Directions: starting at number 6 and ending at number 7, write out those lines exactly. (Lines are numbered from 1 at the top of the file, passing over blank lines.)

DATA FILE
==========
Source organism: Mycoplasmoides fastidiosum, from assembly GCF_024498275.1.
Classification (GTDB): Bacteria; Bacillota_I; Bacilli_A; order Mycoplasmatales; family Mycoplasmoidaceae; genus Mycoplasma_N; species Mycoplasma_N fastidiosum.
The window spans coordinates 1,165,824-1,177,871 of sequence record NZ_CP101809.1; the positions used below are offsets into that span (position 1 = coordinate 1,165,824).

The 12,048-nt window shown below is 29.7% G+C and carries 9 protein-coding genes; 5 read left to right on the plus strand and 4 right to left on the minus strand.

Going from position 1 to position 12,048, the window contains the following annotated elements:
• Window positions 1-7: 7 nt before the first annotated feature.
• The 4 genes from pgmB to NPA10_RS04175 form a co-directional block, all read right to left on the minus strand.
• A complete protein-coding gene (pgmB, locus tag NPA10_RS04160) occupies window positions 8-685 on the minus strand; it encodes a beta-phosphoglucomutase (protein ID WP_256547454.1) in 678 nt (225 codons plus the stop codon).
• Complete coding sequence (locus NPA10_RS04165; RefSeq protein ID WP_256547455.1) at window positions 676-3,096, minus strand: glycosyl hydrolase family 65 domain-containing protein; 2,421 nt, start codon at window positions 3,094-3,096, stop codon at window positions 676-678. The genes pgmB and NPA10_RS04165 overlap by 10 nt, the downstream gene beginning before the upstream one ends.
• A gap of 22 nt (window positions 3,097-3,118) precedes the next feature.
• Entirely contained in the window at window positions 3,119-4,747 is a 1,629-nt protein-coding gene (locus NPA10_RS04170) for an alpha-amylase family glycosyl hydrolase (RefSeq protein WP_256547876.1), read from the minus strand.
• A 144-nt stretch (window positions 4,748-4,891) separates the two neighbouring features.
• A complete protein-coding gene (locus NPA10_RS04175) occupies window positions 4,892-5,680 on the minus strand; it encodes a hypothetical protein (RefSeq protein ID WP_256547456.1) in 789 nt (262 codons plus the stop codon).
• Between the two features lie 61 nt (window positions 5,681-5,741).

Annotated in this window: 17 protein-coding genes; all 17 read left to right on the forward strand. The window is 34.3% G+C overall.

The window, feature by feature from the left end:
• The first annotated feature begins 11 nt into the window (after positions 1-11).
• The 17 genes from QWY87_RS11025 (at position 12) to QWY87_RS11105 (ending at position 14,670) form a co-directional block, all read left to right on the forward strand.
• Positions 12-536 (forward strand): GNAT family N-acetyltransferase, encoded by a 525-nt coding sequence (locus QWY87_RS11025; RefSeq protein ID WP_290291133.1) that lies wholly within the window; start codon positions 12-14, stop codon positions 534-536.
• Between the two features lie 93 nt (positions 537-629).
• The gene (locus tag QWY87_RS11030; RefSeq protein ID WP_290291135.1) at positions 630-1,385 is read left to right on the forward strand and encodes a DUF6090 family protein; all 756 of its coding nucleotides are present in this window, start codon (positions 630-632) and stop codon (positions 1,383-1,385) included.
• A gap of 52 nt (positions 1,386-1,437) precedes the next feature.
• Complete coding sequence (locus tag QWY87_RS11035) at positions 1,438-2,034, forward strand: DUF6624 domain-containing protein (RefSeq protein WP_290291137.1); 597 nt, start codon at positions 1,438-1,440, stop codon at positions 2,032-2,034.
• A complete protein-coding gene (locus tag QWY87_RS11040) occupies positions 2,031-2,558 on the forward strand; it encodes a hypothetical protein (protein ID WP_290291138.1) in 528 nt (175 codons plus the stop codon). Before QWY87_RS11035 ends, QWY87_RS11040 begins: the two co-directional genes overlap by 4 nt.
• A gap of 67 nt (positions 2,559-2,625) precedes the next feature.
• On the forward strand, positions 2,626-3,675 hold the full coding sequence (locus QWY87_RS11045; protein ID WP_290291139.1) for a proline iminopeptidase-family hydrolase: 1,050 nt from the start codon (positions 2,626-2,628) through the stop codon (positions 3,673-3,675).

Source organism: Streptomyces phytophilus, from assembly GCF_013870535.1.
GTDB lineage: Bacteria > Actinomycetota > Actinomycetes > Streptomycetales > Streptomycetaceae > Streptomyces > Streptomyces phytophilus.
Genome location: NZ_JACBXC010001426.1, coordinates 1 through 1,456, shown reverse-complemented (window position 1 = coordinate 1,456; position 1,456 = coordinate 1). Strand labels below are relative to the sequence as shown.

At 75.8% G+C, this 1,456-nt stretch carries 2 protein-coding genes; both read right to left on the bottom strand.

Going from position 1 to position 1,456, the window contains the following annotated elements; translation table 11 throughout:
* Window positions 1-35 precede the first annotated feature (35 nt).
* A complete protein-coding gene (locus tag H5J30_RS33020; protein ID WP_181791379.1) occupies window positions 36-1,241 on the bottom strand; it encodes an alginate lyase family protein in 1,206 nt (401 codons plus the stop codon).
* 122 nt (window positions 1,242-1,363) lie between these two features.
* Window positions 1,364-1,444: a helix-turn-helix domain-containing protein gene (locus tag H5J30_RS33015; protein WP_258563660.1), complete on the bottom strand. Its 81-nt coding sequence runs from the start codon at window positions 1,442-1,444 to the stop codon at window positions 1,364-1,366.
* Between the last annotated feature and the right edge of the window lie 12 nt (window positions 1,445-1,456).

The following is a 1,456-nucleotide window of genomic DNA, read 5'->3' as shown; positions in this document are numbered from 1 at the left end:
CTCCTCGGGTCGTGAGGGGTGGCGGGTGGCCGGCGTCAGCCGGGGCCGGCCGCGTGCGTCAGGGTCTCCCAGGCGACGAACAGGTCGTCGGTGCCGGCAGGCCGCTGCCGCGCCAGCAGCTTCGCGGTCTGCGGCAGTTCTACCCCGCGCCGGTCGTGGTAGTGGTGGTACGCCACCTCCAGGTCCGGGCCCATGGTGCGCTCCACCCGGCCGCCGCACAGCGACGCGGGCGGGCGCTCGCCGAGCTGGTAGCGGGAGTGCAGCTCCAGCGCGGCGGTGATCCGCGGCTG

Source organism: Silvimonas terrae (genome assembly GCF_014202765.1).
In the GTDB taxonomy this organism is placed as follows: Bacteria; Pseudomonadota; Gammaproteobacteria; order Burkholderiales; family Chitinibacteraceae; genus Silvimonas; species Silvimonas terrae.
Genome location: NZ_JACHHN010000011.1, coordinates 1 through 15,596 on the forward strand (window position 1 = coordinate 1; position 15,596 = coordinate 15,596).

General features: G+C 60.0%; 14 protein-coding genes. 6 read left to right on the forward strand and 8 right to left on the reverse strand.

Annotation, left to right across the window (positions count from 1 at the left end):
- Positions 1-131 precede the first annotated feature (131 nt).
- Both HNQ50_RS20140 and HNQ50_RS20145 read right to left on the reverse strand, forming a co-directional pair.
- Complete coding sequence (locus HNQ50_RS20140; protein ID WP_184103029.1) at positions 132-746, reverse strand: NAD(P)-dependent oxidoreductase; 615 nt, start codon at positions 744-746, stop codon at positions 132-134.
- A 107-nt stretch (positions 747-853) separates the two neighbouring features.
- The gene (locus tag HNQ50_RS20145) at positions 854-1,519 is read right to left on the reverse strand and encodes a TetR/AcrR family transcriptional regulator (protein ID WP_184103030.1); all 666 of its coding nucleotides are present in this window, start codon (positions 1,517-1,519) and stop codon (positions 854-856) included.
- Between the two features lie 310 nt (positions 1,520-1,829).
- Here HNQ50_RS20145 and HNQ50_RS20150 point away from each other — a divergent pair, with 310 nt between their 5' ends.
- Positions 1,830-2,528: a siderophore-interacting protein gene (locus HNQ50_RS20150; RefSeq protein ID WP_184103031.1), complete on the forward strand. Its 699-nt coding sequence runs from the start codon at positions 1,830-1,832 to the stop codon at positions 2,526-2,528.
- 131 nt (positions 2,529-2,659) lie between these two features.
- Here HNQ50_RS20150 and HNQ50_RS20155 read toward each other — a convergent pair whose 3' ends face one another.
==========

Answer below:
• Window positions 1-7: 7 nt before the first annotated feature.
• The 4 genes from pgmB to NPA10_RS04175 form a co-directional block, all read right to left on the minus strand.